Also called wild leeks, “ramps” (Allium tricoccum) are a delicious addition to any meal and a joy to seek and harvest. I never encountered ramps until I was an adult, as I have never seen them growing in the regions of Maine where I spent my childhood. Even though harvesting wild foods like fiddleheads and mushrooms were not an unusual part of my childhood, I had never even heard of ramps until I started visiting Connecticut as an adult. I still haven’t found any in my new home of southwestern New Hampshire, but I know they’re out there!
Recently, a friend in Connecticut sent me some photos of a wonderful ramp patch from which she carefully harvested enough for a delicious dinner. Because ramps are such a delicious and easy to identify food, their populations have declined in many parts of their range due to overharvesting. Some people ascribe to the “one quarter rule,” meaning they only take one of every four plants in an area. They leave one for the plants, one for the animals, one for people who may need it more, and they take the fourth for themselves. I think that rule is a fine one to live by, even in a patch as lush as this one:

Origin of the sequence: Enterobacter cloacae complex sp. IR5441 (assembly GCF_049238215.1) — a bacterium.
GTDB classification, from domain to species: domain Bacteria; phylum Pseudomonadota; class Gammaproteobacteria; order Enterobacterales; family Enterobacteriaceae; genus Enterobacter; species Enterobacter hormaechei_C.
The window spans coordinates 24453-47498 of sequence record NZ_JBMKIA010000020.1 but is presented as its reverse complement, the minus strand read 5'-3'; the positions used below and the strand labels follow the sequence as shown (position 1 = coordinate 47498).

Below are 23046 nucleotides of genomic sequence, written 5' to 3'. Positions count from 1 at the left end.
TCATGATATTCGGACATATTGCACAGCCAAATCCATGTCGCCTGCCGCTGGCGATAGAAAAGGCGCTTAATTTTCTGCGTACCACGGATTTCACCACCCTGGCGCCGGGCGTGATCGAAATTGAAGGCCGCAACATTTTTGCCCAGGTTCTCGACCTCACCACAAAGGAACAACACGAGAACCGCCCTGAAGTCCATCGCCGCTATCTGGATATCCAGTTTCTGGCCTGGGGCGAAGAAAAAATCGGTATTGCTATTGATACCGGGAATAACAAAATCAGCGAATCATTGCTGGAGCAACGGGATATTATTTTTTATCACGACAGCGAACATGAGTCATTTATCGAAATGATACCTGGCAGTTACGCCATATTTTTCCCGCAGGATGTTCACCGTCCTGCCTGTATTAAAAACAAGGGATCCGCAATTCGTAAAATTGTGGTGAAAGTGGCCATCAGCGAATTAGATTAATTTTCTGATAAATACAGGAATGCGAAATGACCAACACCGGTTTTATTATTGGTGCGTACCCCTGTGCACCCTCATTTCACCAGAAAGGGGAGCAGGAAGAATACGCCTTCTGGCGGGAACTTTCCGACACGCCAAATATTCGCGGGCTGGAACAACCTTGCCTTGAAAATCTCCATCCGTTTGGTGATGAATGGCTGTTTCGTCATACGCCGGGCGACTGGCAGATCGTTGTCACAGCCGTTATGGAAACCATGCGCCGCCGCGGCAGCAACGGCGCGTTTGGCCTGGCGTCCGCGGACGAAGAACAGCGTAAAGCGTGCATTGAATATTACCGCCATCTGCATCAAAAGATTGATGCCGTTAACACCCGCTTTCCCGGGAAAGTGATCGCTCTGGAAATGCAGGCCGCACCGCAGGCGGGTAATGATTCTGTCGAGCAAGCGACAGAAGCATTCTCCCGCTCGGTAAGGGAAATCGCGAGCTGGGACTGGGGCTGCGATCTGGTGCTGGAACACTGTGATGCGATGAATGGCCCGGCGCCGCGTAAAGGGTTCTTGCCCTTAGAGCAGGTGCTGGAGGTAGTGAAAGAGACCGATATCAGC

Ramps are easy to identify due to their resemblance to a variety of well-known plants in the Lily family. They have long, straight leaves with parallel veins (a classic monocot), a purplish hue where the leaves are just about to meet the soil, bright white bulbs underground, and a distinctive leek scent throughout.
Just like garlic, onions, and leeks, some close relatives of ramps, they can be used in a huge variety of dishes, from quiches to soups to simple sauteed or caramelized side dishes. I love featuring wild foods in something I don’t have every day, so a few years ago I made some ramp pierogies (with kale on the side).
If you’ve always wanted to try a wild food but haven’t yet, ramps are an unintimidating choice. But please, only harvest where they grow “ramp”antly.
Some ramp recipes here.